Kabul, Afghanistan (CNN) -- Explosions and heavy automatic gunfire were heard hours after five well-armed suicide bombers attacked the British Council in the Afghan capital Friday, leaving at least eight people dead, officials said.
White smoke billowed from a building in the compound while heavily armed British and Afghan forces cordoned off the area in the center of the capital, establishing a security perimeter around the buildings.
The attacks occurred inside a well-guarded Kabul neighborhood, leaving at least 16 people wounded, the Afghan Interior Ministry said.
Among the dead was one New Zealand Special Forces service member, officials said.
"I have limited details about the soldier's death, but I am advised that he died during fighting that followed an attack by insurgents in Kabul in the last few hours," New Zealand Prime Minister John Key said.
"On behalf of the government, I want to offer my condolences to the family of the soldier."
The strike, which the Taliban have claimed responsibility for, coincides with the 92nd anniversary of Afghan independence from Great Britain.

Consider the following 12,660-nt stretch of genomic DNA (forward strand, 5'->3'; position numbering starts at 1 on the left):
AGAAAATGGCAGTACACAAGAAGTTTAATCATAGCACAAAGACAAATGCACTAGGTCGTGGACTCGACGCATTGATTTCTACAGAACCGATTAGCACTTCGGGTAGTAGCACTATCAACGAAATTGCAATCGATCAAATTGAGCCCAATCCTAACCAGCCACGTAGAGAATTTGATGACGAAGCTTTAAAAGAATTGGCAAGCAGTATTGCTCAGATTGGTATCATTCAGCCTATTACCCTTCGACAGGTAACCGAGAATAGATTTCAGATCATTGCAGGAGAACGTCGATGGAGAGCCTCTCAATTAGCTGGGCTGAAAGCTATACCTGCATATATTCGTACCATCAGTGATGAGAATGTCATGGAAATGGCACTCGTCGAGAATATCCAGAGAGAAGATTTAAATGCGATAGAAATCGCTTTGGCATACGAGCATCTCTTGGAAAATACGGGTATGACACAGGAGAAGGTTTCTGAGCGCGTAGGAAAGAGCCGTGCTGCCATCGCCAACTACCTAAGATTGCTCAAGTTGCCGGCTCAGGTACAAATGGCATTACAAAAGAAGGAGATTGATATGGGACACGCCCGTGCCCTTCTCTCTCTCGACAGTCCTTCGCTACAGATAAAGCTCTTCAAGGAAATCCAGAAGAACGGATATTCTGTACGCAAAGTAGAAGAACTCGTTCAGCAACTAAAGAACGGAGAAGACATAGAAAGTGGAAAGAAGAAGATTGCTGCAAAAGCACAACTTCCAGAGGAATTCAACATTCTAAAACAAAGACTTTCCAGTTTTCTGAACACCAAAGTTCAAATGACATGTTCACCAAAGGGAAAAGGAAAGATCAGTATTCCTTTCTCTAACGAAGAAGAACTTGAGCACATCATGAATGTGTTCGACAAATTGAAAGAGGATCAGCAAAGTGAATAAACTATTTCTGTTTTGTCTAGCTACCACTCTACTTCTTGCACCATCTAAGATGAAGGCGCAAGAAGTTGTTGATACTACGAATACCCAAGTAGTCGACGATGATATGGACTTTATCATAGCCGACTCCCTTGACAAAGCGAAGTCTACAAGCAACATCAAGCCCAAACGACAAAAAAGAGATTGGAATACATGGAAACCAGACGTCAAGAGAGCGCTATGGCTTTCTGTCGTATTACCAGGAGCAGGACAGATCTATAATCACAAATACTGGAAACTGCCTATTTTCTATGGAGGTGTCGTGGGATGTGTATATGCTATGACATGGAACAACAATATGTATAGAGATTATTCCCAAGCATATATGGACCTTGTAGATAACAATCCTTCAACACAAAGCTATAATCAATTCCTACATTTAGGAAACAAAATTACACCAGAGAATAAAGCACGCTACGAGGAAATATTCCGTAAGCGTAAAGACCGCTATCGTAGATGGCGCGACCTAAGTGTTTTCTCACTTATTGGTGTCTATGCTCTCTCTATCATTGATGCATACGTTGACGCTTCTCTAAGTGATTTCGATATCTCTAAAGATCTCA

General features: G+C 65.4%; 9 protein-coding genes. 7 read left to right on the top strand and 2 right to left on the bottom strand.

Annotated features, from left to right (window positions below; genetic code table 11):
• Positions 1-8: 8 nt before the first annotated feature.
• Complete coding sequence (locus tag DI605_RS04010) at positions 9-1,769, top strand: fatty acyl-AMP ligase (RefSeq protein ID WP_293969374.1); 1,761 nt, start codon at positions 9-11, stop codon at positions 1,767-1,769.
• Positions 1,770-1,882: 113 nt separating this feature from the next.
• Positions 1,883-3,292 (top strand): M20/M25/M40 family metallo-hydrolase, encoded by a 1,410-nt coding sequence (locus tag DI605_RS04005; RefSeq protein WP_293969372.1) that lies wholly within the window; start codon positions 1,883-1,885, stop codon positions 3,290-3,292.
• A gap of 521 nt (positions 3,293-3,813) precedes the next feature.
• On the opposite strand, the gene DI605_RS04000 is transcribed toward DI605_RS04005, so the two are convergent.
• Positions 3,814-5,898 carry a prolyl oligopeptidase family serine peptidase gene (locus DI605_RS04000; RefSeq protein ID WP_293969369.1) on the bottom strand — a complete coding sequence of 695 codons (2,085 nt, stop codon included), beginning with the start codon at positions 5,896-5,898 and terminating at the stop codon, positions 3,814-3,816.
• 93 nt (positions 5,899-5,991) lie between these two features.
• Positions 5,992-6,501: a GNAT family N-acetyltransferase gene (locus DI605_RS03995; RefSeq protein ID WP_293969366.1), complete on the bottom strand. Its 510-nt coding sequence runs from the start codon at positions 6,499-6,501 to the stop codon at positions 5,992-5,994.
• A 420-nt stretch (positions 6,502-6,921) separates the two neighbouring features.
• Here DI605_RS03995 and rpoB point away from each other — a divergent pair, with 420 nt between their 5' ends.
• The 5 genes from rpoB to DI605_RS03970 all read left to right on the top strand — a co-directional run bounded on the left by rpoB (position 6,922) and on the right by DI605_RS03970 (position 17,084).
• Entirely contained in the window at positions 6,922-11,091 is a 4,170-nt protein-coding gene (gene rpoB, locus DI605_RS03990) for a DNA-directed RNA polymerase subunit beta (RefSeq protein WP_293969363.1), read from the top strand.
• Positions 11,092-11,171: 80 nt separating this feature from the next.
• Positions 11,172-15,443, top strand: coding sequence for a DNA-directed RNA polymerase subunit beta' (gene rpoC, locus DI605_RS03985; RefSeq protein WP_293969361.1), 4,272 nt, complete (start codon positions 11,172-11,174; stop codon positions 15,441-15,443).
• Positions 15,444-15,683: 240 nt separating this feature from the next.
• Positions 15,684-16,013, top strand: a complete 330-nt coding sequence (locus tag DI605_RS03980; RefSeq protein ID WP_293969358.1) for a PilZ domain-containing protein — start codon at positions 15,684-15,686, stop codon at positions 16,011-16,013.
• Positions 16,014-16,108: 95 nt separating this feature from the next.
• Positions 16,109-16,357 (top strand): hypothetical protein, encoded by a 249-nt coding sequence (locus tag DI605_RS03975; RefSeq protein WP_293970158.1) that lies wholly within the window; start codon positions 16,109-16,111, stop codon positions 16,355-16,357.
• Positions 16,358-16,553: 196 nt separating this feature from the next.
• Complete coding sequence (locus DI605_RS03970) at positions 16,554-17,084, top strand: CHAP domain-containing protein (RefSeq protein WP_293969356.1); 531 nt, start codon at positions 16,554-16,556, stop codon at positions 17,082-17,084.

In the first attack, a militant drove a vehicle packed with explosives toward the Council's main security gate before detonating the device, according to Afghan police spokesman Hashamap Stanikzai.
A second man then attempted to enter the compound wearing a vest filled with explosives. He also detonated himself, Stanikzai said.
Police say two militants were killed in a firefight with security forces. The other three detonated their explosives.
Gunfire could be heard throughout the incident, and military helicopters circled overhead.
The British Council is a British government-affiliated body that fosters cultural and academic exchanges in Afghanistan.
Afghan President Hamid Karzai condemned the attack, as did the NATO-led International Security Assistance Force in Afghanistan.
"Initial reports indicate a combination of multiple vehicle-borne and personal-borne (improvised explosive devices) were detonated," the ISAF statement said.
NATO commander Gen. John Allen pledged to hold "the perpetrators accountable for their actions."
Meanwhile, an embassy spokesman said British government personnel are coordinating with Afghan authorities to secure the area.
The strike occurred not far from the Intercontinental Hotel, the scene of another insurgent attack against a high-profile Western target in June.
CNN's Matiullah Mati contributed to this report.